No- late 50’s. She definitely is trying to soften things by using it. I am not fooled into thinking she’s not really saying that she thinks we’re doing something the wrong way, and I wish she’d just say that, plainly.

          Reply
      3. Lora

        Is she from Pennsylvania? We say things like “it wonders me” – the literal translation of how you would say “I don’t get it / it’s beyond me / I’m amazed” in PA German.

        Reply
        1. Jessesgirl72

          No, she was born and raised locally, and not in PA.

          I’ve never heard “it wonders me” used by an “English” though. I grew up close to the PA border, and around a lot of Amish and Mennonites.

          Reply
          1. ThatGirl

            I’m Mennonite and spent my childhood in PA and have never heard “It wonders me” or “wonderments” – but we were urban Mennos and didn’t really speak any PA Dutch (which is actually sort of separate from the low German the Amish speak).

            Reply
      4. IowaGirl

        This made me laugh. I confess to using “I am confused” when I mean “What in the world could you be thinking?!?

        Reply
        1. MashaKasha

          A lot of people do, myself included. Though lately I see that it has evolved into “Please help me understand…” (which I also confess to using).

          Reply
        2. Karen K

          I think everyone who uses this phrase means exactly that. I can’t even read it without sarcastic overtones. It’s a way of saying “You’re wrong” without coming right out and saying it, i.e., giving the other person a chance to save face and admit they are full crap.

          Reply
        3. Rachael

          Also: “I guess what I’m trying to say”

          LOL. Yeah, that means…”I will try to use simple words. Why aren’t you understanding me?”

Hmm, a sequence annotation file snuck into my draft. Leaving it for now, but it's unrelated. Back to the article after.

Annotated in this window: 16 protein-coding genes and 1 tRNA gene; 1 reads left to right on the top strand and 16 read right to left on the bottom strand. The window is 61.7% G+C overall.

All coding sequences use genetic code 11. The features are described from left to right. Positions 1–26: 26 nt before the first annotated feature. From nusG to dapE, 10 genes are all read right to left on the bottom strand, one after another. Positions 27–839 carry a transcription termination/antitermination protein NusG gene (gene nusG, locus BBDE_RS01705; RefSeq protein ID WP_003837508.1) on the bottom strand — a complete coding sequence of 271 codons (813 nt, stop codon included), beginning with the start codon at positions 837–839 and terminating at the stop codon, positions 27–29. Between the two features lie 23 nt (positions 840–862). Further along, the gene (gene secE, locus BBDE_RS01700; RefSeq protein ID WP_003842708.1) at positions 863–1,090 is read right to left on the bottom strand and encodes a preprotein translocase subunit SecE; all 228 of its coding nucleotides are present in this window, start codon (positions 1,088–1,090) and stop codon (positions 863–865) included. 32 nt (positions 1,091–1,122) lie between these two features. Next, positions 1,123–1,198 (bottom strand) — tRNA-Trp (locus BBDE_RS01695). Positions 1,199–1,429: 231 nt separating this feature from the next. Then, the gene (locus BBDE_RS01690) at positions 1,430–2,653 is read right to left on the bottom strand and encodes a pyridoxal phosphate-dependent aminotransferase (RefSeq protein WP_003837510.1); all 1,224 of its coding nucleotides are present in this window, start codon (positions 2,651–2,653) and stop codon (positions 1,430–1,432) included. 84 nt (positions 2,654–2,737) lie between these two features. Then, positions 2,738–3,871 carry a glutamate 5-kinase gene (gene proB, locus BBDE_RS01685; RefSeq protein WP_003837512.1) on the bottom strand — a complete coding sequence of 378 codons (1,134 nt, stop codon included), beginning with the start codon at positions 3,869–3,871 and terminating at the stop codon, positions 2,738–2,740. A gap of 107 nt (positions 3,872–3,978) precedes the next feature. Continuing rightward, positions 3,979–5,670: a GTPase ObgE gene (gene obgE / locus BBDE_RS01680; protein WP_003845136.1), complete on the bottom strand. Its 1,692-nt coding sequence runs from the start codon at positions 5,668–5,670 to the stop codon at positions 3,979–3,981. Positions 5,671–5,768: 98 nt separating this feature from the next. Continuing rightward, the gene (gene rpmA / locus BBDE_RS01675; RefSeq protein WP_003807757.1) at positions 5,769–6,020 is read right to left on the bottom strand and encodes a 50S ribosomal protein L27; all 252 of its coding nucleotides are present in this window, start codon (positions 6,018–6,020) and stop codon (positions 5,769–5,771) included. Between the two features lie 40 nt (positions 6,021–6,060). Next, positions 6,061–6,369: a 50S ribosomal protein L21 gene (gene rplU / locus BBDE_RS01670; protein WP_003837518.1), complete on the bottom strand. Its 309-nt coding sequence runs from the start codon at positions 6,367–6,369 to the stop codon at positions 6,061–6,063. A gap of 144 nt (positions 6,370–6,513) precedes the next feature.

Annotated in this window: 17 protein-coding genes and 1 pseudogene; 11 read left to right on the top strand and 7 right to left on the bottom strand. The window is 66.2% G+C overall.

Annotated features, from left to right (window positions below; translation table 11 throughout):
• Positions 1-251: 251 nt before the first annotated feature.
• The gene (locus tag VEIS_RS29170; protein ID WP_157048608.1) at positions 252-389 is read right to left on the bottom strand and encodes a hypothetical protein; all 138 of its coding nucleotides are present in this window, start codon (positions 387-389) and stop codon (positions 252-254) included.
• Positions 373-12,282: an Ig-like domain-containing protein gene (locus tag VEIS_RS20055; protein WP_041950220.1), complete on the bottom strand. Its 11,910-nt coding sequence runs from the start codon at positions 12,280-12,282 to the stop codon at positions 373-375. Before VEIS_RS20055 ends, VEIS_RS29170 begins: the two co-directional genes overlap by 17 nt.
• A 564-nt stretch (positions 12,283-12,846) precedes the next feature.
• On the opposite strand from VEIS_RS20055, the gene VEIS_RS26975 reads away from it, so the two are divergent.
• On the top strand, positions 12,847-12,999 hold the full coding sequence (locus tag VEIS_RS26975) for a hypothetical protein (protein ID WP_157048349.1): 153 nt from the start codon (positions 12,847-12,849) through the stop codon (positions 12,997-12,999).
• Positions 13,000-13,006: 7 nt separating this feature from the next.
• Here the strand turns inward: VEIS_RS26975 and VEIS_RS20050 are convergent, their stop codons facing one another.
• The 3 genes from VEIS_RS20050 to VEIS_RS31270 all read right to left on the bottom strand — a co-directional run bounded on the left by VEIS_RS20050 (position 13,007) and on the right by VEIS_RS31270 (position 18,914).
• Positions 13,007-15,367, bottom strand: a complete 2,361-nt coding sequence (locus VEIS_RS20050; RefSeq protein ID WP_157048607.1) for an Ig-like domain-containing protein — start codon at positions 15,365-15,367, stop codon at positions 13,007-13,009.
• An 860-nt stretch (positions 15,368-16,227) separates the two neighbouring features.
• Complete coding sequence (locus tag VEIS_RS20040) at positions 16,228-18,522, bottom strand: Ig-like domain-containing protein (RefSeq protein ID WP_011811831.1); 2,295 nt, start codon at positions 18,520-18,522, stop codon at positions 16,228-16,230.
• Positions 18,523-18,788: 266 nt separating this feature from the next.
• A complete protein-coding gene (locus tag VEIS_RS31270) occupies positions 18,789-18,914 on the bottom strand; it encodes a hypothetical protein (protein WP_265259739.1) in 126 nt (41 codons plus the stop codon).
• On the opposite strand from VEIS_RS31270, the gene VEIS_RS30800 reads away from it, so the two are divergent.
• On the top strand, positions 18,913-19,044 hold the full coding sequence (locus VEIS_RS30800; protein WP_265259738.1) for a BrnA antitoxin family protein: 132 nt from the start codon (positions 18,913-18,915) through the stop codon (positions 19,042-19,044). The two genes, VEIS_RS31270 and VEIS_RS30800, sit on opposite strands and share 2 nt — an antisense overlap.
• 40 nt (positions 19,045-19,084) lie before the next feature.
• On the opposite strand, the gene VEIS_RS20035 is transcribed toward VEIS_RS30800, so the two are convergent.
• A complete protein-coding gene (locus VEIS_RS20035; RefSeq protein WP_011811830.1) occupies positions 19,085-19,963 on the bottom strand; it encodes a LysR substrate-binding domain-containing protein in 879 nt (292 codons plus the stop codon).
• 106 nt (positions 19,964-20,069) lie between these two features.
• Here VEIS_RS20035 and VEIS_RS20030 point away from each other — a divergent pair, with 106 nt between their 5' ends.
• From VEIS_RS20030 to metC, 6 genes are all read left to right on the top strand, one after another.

Reply
      5. Artemesia

        See this is why I read AAM — I am always learning something new. I am now trying to think about how to work ‘wonderment’ into my conversation today.

        Reply
      6. Meghan

        Butbutbut… that’s not what wonderment means! It means to be in awe of or amazed by something. It doesn’t mean to be wondering about something. Like people who use wherefore thinking they’re using a fancy way to ask where something is, but they’re actually asking why something is. The English major inside me is curling up in the fetal position and crying over this misuse of perfectly good words. If you’re wondering about something, just say that. (Not you personally, obviously, general “you.”)

        Reply
        1. Wakeen Teapots, Ltd.

          I’m having a wonderment over your strong reaction here.

          (OMG I LOVE THIS. I’m sorry I did that to you but, not really. :-) )

          Reply
        2. Jessesgirl72

          I heard someone else (very highly educated and respected) use it exactly the same way during a business conference (and I GROANED at the apparent spread), and I never caught the error. Even though I was an English major, and know what wherefore means.. Now I’m only going to be irritated even more!